Docket Sounding is the last effort of the judge and the attorneys involved to schedule specific days and times for trials just prior to the beginning of the trial docket. All victims and witnesses will receive a subpoena for a time certain when scheduled.
Pre-Trial hearings and Docket Sounding in misdemeanor court are similar to Case Management and Docket Sounding in felony court with the exception that, generally, the judge will accept a defendant’s plea of “No Contest” or “Guilty” at any of these times. When no such plea is presented, a trial date is set and victims and witnesses are usually notified by subpoena.
The victim has the right to attend any of these public hearings. However, your presence is not necessary nor required, unless subpoenaed or specifically requested by the attorney prosecuting the case. Please contact the assistant state attorney with any questions in regard to your attendance.
A jury is selected by the state and defense attorneys and seated as the first item of procedure.
The trial begins with an “opening statement” from the assistant state attorney, hereinafter called “prosecutor” and the defense attorney. The opening statement outlines the facts that each party expects to establish during the trial. The prosecutor presents the state’s case first by calling and questioning witnesses on “direct examination.” After direct examination of each witness, the defendant’s attorney is permitted to question the witness by “cross examination.”
After the state’s presentation, the defense is entitled to present its case by direct examination followed by cross examination of each witness by the prosecutor. Finally, each attorney presents a closing argument which offers a summation of the facts presented during the trial.
The judge then instructs the jury on the law, defines the issues and instructs the jury to reach a fair verdict based on the evidence. The jury’s deliberations are in private and, in order to convict, their verdict must be unanimous. Again, victims and witnesses have the right to be present in the courtroom and may not be excluded during any court hearing or trial unless, upon motion, their presence is determined to be prejudicial by the Judge. This option should be discussed with the prosecutor in the case.
Statewide sentencing guidelines became effective on October 1, 1983. These guidelines provide a range of recommended sentences for all felony cases. The court must sentence according to these guidelines unless the court states a clear and convincing reason why it chooses to sentence outside the guidelines.
The sentencing of misdemeanor offenses remains the discretion of the trial judge. The trial judge in misdemeanor matters may impose any sentence up to the maximum allowed by state law.
As a victim, you have the right to be present at the sentencing of the defendant. Please advise the prosecutor of your desire to be present so you will be notified. At said hearing, you may address the court to state your feelings concerning the impact of this crime on your life, necessary restitution and desired sentencing. Should you choose not to make an oral statement, you may submit a written statement to the prosecutor prior to sentencing to be read into the record.
At sentencing, the court may order a defendant to pay restitution for the damage or loss caused by a crime. If the defendant is sentenced to jail or prison, the restitution may not be paid until after the defendant’s release if the incarceration is followed by probation. If ordered as a condition of probation or community control, the appropriate probation officer will supervise the payment of restitution. Therefore, your obligation is to keep current your address with the proper agency. See page 25 for information. If the sentence is solely incarceration, the judge may order restitution as a civil judgement. Information on enforcing said civil lien or judgement may be obtained from the office of the Clerk of Court.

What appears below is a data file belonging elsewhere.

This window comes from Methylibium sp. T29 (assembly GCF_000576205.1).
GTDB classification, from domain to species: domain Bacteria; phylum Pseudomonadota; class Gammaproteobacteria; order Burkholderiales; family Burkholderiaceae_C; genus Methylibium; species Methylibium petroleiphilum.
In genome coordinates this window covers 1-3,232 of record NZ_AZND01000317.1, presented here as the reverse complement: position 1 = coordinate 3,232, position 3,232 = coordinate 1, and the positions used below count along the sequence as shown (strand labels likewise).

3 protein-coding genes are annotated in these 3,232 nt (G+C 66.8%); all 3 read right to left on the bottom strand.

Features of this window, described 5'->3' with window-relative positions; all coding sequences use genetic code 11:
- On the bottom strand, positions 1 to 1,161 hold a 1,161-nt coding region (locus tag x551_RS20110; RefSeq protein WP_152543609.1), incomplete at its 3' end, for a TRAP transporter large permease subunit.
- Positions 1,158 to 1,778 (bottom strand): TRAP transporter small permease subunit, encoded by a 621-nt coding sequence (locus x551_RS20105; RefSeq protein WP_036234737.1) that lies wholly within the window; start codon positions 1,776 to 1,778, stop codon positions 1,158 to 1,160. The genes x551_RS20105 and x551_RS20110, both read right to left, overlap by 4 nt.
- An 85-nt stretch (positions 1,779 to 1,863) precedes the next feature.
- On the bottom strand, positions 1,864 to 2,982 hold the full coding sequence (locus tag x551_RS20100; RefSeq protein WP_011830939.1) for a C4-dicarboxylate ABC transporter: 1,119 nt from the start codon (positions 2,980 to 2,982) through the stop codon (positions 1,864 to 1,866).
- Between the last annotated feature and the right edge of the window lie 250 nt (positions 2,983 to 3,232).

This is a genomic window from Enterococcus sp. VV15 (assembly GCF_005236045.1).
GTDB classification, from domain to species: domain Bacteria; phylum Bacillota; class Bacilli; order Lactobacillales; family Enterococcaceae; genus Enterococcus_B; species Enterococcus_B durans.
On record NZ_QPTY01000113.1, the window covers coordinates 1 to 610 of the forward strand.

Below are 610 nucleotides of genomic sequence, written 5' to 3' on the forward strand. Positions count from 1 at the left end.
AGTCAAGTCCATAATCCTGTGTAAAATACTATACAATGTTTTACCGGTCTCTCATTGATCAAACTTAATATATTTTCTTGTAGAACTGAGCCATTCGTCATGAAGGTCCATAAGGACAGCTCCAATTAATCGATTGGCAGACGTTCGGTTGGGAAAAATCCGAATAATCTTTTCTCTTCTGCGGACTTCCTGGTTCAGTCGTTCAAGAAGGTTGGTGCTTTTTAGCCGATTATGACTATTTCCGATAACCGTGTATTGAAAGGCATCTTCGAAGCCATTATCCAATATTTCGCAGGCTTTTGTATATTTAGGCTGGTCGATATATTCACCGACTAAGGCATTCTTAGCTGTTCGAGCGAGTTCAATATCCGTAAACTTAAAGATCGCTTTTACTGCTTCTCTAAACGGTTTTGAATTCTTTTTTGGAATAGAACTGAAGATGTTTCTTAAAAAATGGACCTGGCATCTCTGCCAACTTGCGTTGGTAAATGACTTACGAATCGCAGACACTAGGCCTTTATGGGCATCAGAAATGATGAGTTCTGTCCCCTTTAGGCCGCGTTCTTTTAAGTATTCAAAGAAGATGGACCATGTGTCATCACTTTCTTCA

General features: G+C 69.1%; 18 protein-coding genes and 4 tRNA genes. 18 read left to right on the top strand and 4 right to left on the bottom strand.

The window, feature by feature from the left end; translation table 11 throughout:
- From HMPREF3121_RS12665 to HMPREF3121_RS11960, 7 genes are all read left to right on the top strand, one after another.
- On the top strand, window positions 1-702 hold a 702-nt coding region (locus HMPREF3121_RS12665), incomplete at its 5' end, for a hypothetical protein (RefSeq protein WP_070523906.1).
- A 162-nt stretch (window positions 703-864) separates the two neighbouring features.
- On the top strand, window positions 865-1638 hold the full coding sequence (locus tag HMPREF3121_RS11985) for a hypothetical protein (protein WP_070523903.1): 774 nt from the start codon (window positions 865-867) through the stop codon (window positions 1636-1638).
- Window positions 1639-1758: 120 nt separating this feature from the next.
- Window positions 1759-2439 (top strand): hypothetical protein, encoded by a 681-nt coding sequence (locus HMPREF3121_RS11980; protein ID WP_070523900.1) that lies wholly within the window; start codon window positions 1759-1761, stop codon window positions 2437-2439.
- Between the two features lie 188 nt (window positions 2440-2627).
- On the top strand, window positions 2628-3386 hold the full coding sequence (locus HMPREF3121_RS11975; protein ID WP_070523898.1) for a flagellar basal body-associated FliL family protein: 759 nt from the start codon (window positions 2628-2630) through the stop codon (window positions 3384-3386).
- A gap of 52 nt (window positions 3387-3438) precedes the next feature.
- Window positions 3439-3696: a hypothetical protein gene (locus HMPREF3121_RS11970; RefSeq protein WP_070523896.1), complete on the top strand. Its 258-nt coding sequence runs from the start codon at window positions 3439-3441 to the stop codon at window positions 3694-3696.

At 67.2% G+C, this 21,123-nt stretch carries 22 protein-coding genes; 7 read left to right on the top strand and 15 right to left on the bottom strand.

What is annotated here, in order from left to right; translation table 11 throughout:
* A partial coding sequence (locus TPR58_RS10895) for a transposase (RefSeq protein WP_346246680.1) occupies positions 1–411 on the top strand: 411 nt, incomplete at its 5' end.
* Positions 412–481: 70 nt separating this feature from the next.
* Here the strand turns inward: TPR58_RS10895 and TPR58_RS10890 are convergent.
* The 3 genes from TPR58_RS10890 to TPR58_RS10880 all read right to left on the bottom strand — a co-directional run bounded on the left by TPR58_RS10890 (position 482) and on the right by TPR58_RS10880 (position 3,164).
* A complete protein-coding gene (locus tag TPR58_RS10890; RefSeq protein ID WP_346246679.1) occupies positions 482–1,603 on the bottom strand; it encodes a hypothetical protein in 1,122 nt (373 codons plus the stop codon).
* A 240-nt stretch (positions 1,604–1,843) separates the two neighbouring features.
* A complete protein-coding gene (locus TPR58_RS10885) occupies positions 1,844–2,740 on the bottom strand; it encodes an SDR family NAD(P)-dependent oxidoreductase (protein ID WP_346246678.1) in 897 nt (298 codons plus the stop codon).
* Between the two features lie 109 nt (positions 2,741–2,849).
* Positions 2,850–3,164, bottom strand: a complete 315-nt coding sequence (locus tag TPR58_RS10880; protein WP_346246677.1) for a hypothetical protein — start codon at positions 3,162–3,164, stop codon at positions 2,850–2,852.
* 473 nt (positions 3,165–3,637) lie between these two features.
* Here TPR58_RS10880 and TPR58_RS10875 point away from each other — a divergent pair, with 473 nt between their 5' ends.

Juvenile Justice Court Proceedings
If the accused is a juvenile and is immediately arrested, the release procedure is somewhat different from adult court. Juveniles charged with misdemeanors and many other nonviolent crimes are frequently immediately released to the custody of their parents or other custodians. Juveniles who are charged with more serious offenses and are not released will attend a detention hearing within 24 hours. At the detention hearing it will be determined if the juvenile is to remain in secure detention or is to be released to a home detention. Detention hearings are conducted seven days a week. Victims are not required to attend these hearings but may do so if they wish (except on weekends).
Arraignment and trial are very similar to adult court. However, the sentencing phase in Juvenile Court is called a “disposition.” The court will request a pre-dispositional report from the Department of Juvenile Justice which makes recommendations for either community control (similar to adult probation) or commitment to a juvenile program or facility. This report may contain statements regarding restitution and the juvenile’s ability to pay. You, the victim, may also be contacted so your input may be made a part of the report.
If the victim or the sibling of the victim attends or is eligible to attend the same school as that of the offender, the parent or legal guardian of the victim has the right to attend the sentencing or disposition of the offender and request that the offender be required to attend a different school.
The Juvenile Division of the State Attorney’s Office will inform you of all crucial court dates. Juvenile records are confidential in Florida which may prohibit you, however, from receiving all the information you request on the case and from revealing information regarding any case heard in juvenile court to any outside party except as is reasonably necessary in pursuit of legal remedies.
The order and amount of restitution is solely a decision of the judge. If restitution amounts are provided and the Court fails to order the defendant to pay, the judge must state for the record, why the payment of restitution is not so ordered.
Do not try to memorize what you are going to say before you go into court, but rather, try to picture the scene in your mind.
Review your deposition and any other documents or records in your possession so you can recall more accurately the information when you testify about what you know.
Take your time. Give the question some thought and formulate your answer. Answer the question asked.
Do not volunteer information that has not been asked. If you do not understand the question, ask for an explanation.
Do not give your personal opinion or conclusion unless specifically asked to do so. Give only the facts as you know them. Do not guess.
Try to remain calm, confident and in control. RELAX. You have no need to be nervous.